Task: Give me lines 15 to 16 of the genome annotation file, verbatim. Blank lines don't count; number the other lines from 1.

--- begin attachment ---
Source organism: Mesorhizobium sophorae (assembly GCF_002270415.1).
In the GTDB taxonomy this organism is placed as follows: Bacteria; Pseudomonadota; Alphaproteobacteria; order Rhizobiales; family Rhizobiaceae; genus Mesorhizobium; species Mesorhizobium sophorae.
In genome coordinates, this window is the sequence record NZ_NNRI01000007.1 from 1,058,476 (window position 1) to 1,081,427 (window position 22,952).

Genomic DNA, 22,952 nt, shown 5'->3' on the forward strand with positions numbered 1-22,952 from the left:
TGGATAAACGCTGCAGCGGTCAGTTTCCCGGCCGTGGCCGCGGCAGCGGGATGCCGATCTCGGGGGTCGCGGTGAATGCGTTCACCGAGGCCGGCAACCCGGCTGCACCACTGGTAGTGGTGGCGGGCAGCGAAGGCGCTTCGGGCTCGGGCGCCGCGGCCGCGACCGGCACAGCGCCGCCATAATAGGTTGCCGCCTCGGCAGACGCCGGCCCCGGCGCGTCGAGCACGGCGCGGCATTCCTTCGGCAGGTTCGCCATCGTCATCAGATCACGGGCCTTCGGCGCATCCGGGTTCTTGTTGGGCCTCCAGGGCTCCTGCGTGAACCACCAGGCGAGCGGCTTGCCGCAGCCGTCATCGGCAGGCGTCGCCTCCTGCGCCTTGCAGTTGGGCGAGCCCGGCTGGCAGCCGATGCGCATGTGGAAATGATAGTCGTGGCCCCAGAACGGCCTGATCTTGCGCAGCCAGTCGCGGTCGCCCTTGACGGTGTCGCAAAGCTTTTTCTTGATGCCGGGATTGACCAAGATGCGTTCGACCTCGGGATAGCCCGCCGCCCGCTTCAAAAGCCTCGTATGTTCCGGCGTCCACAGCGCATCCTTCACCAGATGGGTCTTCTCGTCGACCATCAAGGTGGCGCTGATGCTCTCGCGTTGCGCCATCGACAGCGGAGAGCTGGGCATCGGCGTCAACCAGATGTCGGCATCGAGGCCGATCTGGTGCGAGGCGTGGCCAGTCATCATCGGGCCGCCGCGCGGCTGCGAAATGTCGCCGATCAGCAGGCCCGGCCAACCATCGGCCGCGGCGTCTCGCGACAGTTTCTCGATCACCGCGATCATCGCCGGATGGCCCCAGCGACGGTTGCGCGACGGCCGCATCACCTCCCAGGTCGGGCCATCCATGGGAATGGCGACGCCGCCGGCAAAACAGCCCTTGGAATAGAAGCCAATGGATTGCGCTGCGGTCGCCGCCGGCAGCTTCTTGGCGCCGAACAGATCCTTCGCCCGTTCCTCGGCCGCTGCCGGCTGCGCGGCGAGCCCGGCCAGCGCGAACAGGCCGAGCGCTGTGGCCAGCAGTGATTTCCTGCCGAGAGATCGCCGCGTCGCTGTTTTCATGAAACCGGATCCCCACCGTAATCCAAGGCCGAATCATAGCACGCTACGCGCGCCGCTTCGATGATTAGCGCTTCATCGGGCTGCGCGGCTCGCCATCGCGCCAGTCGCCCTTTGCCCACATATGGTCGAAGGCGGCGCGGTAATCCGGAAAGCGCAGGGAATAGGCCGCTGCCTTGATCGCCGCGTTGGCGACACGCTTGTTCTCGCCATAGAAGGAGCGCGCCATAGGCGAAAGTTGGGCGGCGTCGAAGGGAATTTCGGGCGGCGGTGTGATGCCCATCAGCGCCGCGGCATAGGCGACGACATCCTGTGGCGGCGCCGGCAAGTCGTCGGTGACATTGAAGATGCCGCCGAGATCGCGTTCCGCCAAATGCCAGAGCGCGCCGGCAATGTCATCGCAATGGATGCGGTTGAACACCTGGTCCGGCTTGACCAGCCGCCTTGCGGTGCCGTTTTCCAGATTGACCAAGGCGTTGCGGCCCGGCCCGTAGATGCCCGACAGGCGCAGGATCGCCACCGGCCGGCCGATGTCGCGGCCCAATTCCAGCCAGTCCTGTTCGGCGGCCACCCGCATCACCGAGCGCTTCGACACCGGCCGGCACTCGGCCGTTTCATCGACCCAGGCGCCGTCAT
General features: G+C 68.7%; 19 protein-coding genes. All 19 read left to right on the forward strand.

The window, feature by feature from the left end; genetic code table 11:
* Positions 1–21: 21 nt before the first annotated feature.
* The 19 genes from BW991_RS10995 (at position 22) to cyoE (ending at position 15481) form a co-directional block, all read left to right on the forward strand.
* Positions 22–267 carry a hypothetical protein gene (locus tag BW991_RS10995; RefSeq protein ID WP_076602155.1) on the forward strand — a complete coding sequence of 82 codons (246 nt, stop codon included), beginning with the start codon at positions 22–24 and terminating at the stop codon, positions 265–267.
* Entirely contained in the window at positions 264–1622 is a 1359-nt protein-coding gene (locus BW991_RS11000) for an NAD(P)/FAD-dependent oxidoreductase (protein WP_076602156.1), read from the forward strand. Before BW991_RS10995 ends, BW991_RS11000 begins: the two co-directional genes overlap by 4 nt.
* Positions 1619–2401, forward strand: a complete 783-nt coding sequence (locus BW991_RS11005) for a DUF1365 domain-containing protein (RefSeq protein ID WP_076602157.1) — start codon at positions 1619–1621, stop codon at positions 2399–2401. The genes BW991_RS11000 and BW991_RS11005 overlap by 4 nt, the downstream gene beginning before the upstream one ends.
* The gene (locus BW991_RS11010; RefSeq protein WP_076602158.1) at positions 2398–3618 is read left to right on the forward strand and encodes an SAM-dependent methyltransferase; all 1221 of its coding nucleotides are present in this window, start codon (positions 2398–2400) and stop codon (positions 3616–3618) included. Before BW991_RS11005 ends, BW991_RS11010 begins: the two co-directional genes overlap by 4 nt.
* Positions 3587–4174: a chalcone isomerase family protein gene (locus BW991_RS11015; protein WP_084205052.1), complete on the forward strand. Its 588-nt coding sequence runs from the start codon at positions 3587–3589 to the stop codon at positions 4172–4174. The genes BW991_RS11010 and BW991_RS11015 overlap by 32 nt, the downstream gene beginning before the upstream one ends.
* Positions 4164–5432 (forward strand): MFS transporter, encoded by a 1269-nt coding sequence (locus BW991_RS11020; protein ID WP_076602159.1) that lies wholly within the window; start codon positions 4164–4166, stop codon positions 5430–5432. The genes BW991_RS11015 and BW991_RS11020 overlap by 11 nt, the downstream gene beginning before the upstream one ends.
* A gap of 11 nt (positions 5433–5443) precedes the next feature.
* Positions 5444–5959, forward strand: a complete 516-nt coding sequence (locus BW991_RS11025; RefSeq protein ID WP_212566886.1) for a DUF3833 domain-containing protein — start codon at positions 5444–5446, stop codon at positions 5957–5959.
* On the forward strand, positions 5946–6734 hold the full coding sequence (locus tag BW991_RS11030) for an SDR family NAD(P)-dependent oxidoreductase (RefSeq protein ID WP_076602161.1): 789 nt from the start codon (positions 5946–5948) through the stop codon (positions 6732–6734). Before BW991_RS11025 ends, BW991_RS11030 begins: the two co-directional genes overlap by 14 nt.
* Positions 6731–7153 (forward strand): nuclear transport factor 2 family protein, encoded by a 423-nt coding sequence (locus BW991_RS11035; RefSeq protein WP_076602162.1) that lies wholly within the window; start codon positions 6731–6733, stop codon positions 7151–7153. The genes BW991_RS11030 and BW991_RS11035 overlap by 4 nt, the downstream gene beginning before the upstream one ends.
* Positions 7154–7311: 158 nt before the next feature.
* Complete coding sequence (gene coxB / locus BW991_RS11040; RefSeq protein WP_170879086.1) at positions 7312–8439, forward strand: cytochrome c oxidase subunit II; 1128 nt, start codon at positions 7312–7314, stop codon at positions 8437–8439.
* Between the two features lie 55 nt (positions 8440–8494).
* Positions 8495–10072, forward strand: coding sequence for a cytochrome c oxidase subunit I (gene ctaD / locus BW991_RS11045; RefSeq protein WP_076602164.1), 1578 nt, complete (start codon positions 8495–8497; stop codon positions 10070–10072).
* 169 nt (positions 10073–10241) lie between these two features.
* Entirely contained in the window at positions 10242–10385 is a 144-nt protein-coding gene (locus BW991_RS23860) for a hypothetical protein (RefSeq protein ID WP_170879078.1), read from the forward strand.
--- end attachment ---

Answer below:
* Positions 4164–5432 (forward strand): MFS transporter, encoded by a 1269-nt coding sequence (locus BW991_RS11020; protein ID WP_076602159.1) that lies wholly within the window; start codon positions 4164–4166, stop codon positions 5430–5432. The genes BW991_RS11015 and BW991_RS11020 overlap by 11 nt, the downstream gene beginning before the upstream one ends.
* A gap of 11 nt (positions 5433–5443) precedes the next feature.